How Power Drills Work

Power drills have a variety of uses. See more pictures of power tools.
Martin Poole/Getty Images

It was a snowy December night in 2003 when Ben King fell down a flight of stairs in his Hailey, Idaho, home. King suffered a severe head injury and needed to be airlifted to the nearest neurosurgeon. But deteriorating weather conditions made it impossible for the helicopter to land near King's home, so the injured man had to be driven to Shoshone, 43 miles (69 kilometers) south of Hailey, to meet it. When paramedics finally transferred King to the helicopter, an intracranial bleed had caused the pressure in his head to rise to a critical level. That's when Dr. Keith Sivertson made a bold but calculated decision. He grabbed the best surgical tool available in a snowy church parking lot in rural Idaho -- a Makita cordless power drill -- and bore a hole in King's skull, relieving the pressure and ultimately saving his life.

Of course, roadside surgery is one of the more unconventional uses for power drills, which are among the most common and versatile power tools on the market. The drill's mechanism is actually quite simple: A trigger switch activates an electric motor, which in turn drives a rotating chuck. Numerous accessories can fit into in the chuck, allowing the drill to bore holes, drive screws, and sand, polish, and grind a wide variety of materials. Today's drills offer a wide variety of features that make these tasks easier and more accurate, including high-capacity nickel-metal-hydride batteries, variable speed triggers, and even built-in levels and LED work lights.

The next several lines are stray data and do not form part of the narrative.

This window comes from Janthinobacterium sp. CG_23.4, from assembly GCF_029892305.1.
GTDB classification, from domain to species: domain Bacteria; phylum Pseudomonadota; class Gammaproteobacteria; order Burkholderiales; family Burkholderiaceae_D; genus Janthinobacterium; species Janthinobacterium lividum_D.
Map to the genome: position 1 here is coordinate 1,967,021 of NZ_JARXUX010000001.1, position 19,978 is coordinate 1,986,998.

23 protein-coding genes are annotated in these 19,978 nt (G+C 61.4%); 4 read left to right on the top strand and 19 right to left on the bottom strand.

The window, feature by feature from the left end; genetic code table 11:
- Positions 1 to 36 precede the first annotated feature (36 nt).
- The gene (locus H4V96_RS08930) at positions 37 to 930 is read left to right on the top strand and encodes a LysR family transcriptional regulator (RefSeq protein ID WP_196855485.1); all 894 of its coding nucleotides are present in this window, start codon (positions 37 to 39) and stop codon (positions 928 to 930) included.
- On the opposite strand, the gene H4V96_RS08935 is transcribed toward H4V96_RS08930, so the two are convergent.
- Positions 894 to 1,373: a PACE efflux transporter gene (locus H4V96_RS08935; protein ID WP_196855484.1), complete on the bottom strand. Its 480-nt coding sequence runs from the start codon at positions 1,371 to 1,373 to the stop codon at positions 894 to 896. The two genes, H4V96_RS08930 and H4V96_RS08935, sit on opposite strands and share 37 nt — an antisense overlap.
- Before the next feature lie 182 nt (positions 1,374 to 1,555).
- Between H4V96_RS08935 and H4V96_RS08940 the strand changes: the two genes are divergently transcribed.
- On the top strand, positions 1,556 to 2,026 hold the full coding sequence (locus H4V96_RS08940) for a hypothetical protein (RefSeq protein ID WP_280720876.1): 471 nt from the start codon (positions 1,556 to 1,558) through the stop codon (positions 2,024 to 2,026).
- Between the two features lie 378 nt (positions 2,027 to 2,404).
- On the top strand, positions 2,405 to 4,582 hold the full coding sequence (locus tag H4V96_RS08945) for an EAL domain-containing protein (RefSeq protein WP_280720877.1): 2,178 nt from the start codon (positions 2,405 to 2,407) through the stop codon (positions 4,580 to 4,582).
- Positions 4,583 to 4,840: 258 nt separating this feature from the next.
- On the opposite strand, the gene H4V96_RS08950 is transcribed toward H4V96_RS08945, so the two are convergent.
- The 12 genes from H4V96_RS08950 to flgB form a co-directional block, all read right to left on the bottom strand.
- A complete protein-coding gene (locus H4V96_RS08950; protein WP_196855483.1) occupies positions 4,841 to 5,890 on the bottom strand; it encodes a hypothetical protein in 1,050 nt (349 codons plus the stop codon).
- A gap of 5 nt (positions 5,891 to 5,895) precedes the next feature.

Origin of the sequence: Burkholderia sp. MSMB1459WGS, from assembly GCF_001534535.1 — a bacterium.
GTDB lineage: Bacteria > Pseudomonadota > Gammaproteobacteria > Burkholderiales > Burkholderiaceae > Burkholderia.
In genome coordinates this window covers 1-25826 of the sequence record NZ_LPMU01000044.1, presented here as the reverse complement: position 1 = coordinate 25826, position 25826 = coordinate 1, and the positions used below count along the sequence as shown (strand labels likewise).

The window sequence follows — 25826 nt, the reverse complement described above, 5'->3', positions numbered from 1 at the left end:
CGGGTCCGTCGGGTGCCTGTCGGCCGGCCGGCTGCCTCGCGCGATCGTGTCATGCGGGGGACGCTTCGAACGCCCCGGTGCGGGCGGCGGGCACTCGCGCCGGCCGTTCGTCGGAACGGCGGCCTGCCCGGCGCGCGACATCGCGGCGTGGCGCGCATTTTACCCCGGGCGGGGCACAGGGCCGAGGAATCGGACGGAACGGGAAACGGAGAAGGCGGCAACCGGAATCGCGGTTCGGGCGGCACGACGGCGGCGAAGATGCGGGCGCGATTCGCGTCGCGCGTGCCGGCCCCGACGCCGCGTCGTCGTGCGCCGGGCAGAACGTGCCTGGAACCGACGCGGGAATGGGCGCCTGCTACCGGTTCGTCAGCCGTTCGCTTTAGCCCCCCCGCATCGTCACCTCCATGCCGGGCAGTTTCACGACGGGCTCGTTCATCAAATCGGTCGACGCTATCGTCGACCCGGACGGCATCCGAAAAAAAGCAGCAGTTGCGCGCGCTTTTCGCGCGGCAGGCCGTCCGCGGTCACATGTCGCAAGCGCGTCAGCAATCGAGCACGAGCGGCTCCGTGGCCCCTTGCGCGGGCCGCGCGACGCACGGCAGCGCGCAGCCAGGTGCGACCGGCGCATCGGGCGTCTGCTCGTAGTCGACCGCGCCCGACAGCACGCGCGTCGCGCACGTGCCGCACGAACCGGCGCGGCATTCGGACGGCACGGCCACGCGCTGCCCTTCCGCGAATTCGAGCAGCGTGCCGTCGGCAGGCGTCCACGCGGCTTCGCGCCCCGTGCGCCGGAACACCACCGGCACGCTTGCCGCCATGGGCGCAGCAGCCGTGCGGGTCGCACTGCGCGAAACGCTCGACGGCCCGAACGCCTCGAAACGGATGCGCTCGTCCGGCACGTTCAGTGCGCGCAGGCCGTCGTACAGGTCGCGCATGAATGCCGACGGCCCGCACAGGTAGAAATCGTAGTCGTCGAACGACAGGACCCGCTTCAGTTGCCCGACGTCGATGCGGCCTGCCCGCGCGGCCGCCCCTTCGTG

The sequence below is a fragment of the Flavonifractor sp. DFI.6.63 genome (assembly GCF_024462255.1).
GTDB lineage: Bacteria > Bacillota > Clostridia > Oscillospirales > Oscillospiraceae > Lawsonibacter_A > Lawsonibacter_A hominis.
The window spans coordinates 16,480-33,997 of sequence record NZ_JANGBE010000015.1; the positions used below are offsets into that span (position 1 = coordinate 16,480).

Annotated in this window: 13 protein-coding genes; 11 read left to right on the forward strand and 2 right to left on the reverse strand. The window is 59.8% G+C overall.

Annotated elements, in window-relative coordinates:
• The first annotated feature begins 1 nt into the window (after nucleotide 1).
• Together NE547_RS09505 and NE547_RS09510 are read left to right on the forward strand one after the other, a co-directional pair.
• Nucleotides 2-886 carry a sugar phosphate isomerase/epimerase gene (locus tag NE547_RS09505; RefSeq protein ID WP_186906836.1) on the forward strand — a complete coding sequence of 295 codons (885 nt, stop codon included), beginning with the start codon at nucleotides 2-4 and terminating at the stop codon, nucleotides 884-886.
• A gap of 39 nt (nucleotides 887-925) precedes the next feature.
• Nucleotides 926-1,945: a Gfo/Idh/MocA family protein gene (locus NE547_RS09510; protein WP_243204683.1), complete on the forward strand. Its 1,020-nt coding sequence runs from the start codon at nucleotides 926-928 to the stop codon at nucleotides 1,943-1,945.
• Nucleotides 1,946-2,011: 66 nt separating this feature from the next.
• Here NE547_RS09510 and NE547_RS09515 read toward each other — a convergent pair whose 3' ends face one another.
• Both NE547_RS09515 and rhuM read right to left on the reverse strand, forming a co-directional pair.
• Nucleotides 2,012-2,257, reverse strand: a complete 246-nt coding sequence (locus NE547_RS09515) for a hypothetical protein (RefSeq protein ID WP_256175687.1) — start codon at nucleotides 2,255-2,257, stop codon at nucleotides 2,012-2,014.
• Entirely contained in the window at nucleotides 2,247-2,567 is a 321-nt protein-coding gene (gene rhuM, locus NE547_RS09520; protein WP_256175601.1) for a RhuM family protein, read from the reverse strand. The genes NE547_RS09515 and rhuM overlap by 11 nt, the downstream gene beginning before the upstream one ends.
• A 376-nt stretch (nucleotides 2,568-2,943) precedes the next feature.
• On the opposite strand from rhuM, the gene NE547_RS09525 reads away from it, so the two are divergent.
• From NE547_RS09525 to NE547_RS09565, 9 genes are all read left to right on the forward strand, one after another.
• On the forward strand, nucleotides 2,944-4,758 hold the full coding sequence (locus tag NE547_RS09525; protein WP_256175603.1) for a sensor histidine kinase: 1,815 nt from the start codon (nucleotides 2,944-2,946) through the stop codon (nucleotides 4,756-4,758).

Power drills have not always been so sophisticated. Wilhelm Emil Fein of Stuttgart, Germany, developed the first handheld model in 1895. At 16.5 pounds (7.48 kilograms), the cumbersome drill weighed nearly five times as much as those manufactured today, but it's widely considered to be the world's first handheld power tool. Over the next several decades, Fein and other manufacturers made significant improvements in the power and affordability of power drills, but they were still tethered by their power cord. It wasn't until 1961 that Black & Decker introduced the cordless electric drill, a self-contained unit powered by a nickel-cadmium battery. Since then, cordless power drills have become an essential part of construction sites and personal toolboxes everywhere.

Though you may never save lives with your power drill like Dr. Sivertson, the following sections will show you how to choose the drill that's right for you and how to make the most of it.